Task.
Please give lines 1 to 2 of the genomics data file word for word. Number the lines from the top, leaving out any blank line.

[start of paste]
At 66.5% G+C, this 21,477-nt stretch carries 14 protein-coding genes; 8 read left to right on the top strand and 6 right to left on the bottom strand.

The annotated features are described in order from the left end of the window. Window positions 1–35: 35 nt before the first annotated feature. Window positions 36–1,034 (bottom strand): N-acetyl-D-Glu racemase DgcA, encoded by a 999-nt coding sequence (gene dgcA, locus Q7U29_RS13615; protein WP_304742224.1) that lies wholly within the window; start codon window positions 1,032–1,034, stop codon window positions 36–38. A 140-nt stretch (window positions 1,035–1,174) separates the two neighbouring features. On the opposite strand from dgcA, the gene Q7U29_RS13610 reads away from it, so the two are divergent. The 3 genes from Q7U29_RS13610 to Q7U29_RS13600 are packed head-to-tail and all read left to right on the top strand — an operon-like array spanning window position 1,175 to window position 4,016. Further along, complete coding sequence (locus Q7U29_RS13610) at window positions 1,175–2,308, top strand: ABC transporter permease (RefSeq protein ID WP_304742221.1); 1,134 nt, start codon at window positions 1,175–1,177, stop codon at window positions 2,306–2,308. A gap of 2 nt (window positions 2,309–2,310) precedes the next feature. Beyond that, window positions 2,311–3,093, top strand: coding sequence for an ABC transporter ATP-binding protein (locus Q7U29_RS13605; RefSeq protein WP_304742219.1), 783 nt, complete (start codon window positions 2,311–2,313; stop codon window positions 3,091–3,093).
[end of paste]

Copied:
At 66.5% G+C, this 21,477-nt stretch carries 14 protein-coding genes; 8 read left to right on the top strand and 6 right to left on the bottom strand.

The annotated features are described in order from the left end of the window. Window positions 1–35: 35 nt before the first annotated feature. Window positions 36–1,034 (bottom strand): N-acetyl-D-Glu racemase DgcA, encoded by a 999-nt coding sequence (gene dgcA, locus Q7U29_RS13615; protein WP_304742224.1) that lies wholly within the window; start codon window positions 1,032–1,034, stop codon window positions 36–38. A 140-nt stretch (window positions 1,035–1,174) separates the two neighbouring features. On the opposite strand from dgcA, the gene Q7U29_RS13610 reads away from it, so the two are divergent. The 3 genes from Q7U29_RS13610 to Q7U29_RS13600 are packed head-to-tail and all read left to right on the top strand — an operon-like array spanning window position 1,175 to window position 4,016. Further along, complete coding sequence (locus Q7U29_RS13610) at window positions 1,175–2,308, top strand: ABC transporter permease (RefSeq protein ID WP_304742221.1); 1,134 nt, start codon at window positions 1,175–1,177, stop codon at window positions 2,306–2,308. A gap of 2 nt (window positions 2,309–2,310) precedes the next feature. Beyond that, window positions 2,311–3,093, top strand: coding sequence for an ABC transporter ATP-binding protein (locus Q7U29_RS13605; RefSeq protein WP_304742219.1), 783 nt, complete (start codon window positions 2,311–2,313; stop codon window positions 3,091–3,093).